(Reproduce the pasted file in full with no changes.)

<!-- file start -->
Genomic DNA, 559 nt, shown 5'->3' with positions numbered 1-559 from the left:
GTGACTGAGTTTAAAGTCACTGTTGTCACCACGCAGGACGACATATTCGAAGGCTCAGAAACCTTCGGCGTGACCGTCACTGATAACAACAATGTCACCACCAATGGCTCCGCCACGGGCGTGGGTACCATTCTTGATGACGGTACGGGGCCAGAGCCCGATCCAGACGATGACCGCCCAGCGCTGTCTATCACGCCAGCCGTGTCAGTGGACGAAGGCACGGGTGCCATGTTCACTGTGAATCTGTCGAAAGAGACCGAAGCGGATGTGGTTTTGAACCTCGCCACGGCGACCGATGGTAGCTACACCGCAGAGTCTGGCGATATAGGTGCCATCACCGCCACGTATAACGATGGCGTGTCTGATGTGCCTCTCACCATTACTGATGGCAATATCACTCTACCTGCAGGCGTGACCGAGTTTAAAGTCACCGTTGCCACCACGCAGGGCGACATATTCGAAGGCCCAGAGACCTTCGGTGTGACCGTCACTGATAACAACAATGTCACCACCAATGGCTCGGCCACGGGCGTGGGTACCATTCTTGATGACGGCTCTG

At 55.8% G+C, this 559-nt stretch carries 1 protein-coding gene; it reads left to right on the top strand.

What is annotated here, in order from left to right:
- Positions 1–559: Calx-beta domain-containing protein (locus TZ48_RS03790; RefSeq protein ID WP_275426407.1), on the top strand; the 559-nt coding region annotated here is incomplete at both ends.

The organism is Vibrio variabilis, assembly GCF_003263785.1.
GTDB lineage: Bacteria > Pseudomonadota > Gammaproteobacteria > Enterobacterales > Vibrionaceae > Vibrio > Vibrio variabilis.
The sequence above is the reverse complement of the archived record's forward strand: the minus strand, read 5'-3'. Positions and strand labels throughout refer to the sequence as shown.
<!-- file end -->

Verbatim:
Genomic DNA, 559 nt, shown 5'->3' with positions numbered 1-559 from the left:
GTGACTGAGTTTAAAGTCACTGTTGTCACCACGCAGGACGACATATTCGAAGGCTCAGAAACCTTCGGCGTGACCGTCACTGATAACAACAATGTCACCACCAATGGCTCCGCCACGGGCGTGGGTACCATTCTTGATGACGGTACGGGGCCAGAGCCCGATCCAGACGATGACCGCCCAGCGCTGTCTATCACGCCAGCCGTGTCAGTGGACGAAGGCACGGGTGCCATGTTCACTGTGAATCTGTCGAAAGAGACCGAAGCGGATGTGGTTTTGAACCTCGCCACGGCGACCGATGGTAGCTACACCGCAGAGTCTGGCGATATAGGTGCCATCACCGCCACGTATAACGATGGCGTGTCTGATGTGCCTCTCACCATTACTGATGGCAATATCACTCTACCTGCAGGCGTGACCGAGTTTAAAGTCACCGTTGCCACCACGCAGGGCGACATATTCGAAGGCCCAGAGACCTTCGGTGTGACCGTCACTGATAACAACAATGTCACCACCAATGGCTCGGCCACGGGCGTGGGTACCATTCTTGATGACGGCTCTG

At 55.8% G+C, this 559-nt stretch carries 1 protein-coding gene; it reads left to right on the top strand.

What is annotated here, in order from left to right:
- Positions 1–559: Calx-beta domain-containing protein (locus TZ48_RS03790; RefSeq protein ID WP_275426407.1), on the top strand; the 559-nt coding region annotated here is incomplete at both ends.

The organism is Vibrio variabilis, assembly GCF_003263785.1.
GTDB lineage: Bacteria > Pseudomonadota > Gammaproteobacteria > Enterobacterales > Vibrionaceae > Vibrio > Vibrio variabilis.
The sequence above is the reverse complement of the archived record's forward strand: the minus strand, read 5'-3'. Positions and strand labels throughout refer to the sequence as shown.